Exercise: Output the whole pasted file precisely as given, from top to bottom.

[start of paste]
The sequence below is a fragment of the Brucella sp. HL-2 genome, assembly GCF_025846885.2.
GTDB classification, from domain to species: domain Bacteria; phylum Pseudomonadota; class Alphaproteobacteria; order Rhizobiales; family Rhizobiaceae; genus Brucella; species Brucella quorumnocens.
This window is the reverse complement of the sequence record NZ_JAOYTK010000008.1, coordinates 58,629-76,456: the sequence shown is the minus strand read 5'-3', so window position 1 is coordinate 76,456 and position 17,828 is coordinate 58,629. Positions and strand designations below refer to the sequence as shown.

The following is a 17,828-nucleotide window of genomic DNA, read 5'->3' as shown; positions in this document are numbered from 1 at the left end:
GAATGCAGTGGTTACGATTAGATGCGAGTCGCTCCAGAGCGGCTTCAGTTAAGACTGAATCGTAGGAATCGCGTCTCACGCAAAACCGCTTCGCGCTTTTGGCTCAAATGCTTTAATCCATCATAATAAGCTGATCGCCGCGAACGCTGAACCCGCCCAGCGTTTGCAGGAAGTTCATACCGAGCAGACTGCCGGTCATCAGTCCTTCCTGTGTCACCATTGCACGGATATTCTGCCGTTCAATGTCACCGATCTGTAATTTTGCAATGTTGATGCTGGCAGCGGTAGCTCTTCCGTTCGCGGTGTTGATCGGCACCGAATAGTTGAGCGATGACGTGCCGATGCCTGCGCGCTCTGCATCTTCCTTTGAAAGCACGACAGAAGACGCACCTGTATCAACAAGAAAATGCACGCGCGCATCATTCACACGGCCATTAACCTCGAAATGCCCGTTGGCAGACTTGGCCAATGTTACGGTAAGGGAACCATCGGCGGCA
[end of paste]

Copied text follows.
The sequence below is a fragment of the Brucella sp. HL-2 genome, assembly GCF_025846885.2.
GTDB classification, from domain to species: domain Bacteria; phylum Pseudomonadota; class Alphaproteobacteria; order Rhizobiales; family Rhizobiaceae; genus Brucella; species Brucella quorumnocens.
This window is the reverse complement of the sequence record NZ_JAOYTK010000008.1, coordinates 58,629-76,456: the sequence shown is the minus strand read 5'-3', so window position 1 is coordinate 76,456 and position 17,828 is coordinate 58,629. Positions and strand designations below refer to the sequence as shown.

The following is a 17,828-nucleotide window of genomic DNA, read 5'->3' as shown; positions in this document are numbered from 1 at the left end:
GAATGCAGTGGTTACGATTAGATGCGAGTCGCTCCAGAGCGGCTTCAGTTAAGACTGAATCGTAGGAATCGCGTCTCACGCAAAACCGCTTCGCGCTTTTGGCTCAAATGCTTTAATCCATCATAATAAGCTGATCGCCGCGAACGCTGAACCCGCCCAGCGTTTGCAGGAAGTTCATACCGAGCAGACTGCCGGTCATCAGTCCTTCCTGTGTCACCATTGCACGGATATTCTGCCGTTCAATGTCACCGATCTGTAATTTTGCAATGTTGATGCTGGCAGCGGTAGCTCTTCCGTTCGCGGTGTTGATCGGCACCGAATAGTTGAGCGATGACGTGCCGATGCCTGCGCGCTCTGCATCTTCCTTTGAAAGCACGACAGAAGACGCACCTGTATCAACAAGAAAATGCACGCGCGCATCATTCACACGGCCATTAACCTCGAAATGCCCGTTGGCAGACTTGGCCAATGTTACGGTAAGGGAACCATCGGCGGCA